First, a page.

Kenyan rugby fans love referees so much that they have composed a special song for these ‘special’ breed of human beings. It does not matter where the fans or the referees are.
The song is a hit.I am just wondering why they have not patented it.
The first few stanzas goes, "Where’s your father, where’s your father, where’s your father refereeee, where’s your father, where’s your father, where’s your father refereeee...."
The next stanzas are unprintable!
This is why the referees are wary of Kenyan fans.
Somebody who has not been on the Kenyan stands would be shocked that fans could be so ‘rude’ to the referees.
The words of the songs were going through my mind when I watched the final of the Wellington Sevens between Kenya and England at the Westpac Stadium. Kenya were leading 19-12.
The hooter was long gone and history was in the making. Kenya were in their second final since 2009 and were on the verge of winning their first cup final. Matt O’Brien then gave Kenya captain Andrew Amonde a yellow card!
The numerical advantage allowed England back in the game with Christian Lewis-Pratt scoring and converting to tie the scores 19-19.
Then, Oscar Ouma was next off! Kenya had only five men on the pitch at the start of extra time! Dare I say that if this was a match between New Zealand and England, no referee could have dared give two yellow cards!
Costly zero tolerance
Up to this final, Kenya had kept a clean sheet with not even a single card or caution.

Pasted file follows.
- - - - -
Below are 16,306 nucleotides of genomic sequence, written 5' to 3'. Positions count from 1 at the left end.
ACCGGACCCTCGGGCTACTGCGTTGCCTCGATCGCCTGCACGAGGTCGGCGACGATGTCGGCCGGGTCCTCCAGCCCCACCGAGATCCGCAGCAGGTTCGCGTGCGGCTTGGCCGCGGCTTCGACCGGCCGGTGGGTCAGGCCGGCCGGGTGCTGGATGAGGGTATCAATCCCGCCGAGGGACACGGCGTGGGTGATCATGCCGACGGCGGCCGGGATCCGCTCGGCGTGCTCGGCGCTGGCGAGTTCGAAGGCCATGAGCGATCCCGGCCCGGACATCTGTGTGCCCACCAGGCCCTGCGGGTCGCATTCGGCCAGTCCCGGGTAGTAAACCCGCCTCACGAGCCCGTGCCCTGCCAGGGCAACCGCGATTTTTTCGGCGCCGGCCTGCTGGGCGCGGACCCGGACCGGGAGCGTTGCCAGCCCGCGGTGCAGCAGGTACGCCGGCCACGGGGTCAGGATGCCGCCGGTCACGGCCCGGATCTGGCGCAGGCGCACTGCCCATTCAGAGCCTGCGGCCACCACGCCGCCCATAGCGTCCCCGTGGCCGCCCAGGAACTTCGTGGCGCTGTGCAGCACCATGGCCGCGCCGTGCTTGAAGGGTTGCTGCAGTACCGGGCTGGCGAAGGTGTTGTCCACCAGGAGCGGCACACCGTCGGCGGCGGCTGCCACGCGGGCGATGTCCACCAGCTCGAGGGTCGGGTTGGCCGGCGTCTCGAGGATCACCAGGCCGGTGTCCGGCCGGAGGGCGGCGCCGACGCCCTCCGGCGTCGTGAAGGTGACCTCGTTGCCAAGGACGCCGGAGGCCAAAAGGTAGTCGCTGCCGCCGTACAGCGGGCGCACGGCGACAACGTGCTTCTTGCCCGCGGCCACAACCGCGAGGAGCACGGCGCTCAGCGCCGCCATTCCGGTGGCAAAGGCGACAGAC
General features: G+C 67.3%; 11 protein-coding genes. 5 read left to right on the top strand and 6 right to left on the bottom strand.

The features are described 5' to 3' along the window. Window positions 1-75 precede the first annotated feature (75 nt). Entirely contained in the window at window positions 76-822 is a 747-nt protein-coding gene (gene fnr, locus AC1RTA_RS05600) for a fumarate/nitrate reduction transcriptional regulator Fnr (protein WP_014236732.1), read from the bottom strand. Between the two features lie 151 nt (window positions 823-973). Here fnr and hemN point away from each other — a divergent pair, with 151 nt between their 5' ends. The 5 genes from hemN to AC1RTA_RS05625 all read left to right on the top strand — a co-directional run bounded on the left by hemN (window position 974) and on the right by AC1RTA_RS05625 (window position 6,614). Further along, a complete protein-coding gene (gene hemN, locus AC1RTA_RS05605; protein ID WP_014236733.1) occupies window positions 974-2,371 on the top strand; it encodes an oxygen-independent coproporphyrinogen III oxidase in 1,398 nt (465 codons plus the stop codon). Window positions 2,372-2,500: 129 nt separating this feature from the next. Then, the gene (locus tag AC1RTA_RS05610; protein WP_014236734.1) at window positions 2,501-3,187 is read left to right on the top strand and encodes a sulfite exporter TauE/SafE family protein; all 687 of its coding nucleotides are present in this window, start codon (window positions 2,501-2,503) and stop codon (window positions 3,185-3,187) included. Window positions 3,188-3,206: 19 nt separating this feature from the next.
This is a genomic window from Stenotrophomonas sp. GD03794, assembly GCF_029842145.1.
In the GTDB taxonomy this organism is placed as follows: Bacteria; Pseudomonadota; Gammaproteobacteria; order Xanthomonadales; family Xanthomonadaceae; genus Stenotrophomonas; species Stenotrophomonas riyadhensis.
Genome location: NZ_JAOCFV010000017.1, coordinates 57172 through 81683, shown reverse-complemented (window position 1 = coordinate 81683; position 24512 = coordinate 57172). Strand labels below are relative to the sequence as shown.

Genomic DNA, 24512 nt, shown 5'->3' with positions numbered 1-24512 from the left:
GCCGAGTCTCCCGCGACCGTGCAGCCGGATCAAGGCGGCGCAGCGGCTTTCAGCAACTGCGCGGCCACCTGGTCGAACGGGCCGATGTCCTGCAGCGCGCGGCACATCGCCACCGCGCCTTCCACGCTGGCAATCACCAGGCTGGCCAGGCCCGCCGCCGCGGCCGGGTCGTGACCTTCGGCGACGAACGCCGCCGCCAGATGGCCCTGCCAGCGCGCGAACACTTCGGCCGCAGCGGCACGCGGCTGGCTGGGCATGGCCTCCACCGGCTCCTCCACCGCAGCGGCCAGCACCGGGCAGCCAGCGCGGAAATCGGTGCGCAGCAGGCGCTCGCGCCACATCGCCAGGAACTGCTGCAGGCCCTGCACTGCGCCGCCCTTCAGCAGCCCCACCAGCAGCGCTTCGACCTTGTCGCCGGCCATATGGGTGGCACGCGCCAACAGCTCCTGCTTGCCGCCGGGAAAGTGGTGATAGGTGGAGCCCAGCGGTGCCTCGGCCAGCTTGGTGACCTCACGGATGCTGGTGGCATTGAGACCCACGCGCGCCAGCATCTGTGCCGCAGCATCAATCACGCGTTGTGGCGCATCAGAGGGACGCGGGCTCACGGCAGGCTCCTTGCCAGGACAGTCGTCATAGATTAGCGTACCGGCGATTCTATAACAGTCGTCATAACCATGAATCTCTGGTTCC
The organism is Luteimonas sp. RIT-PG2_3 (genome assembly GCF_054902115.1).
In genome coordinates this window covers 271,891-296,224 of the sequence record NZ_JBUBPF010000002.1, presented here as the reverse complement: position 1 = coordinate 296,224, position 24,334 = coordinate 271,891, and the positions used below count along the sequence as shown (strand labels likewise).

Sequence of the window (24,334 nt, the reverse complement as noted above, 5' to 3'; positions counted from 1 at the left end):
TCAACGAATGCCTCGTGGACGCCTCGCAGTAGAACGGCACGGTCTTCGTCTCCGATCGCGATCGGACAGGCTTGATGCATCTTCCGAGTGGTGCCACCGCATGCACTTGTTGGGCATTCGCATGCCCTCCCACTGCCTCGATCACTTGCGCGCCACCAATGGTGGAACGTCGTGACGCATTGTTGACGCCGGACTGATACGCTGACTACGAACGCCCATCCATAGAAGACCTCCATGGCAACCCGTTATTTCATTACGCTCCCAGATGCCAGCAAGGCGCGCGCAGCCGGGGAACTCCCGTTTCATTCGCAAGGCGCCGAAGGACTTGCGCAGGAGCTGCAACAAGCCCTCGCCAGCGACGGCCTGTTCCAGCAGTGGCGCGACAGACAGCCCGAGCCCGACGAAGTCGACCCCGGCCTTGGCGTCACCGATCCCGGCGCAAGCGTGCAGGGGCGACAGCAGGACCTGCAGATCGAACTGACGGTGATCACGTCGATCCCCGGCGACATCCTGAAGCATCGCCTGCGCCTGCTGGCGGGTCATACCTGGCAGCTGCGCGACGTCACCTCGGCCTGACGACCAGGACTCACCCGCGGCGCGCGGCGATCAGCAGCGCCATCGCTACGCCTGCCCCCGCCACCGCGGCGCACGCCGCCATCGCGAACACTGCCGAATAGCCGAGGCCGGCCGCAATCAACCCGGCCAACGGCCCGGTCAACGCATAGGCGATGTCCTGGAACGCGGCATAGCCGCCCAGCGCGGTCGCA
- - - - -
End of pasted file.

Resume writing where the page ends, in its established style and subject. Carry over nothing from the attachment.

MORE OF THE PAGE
Zero tolerance yes but, unfortunately only the referee can interpret rules. As a player, referees were not my bosom friends.
I did not get a card though. For more than 10 years, I have covered rugby and interacted with referees to the highest level.
Off the record, they admit making mistakes but somehow the rugby laws are over protective. When a referee makes a mistake, they are silently removed from the roll! Coaches are under strict instructions not to criticize referees and video evidence is not being used in sevens rugby at the moment.
Former Kenya coach Benjamin Ayimba made his feelings known and is on record as saying that any fifty fifty chance call will be in favor of the ‘big’ teams.
As a rugby writer, I have been told severally that it is not good to ‘criticize’ referees!
These thoughts are still fresh in my mind and feel like singing to the referee! In one of my tours with the Kenya team, the same England team refused to share a changing room with Kenya.
They were unsporting too ridiculing Kenyans by writing on their tent some words to the effect that anybody who ever thought of beating England was dreaming!
Their tent faced Kenya’s. Fairness is what I am advocating for here and it is time that the IRB took control of the referees instead of being over protective.
Video replays should be used in sevens rugby. It may slow down the already fast game but the result will be credible.
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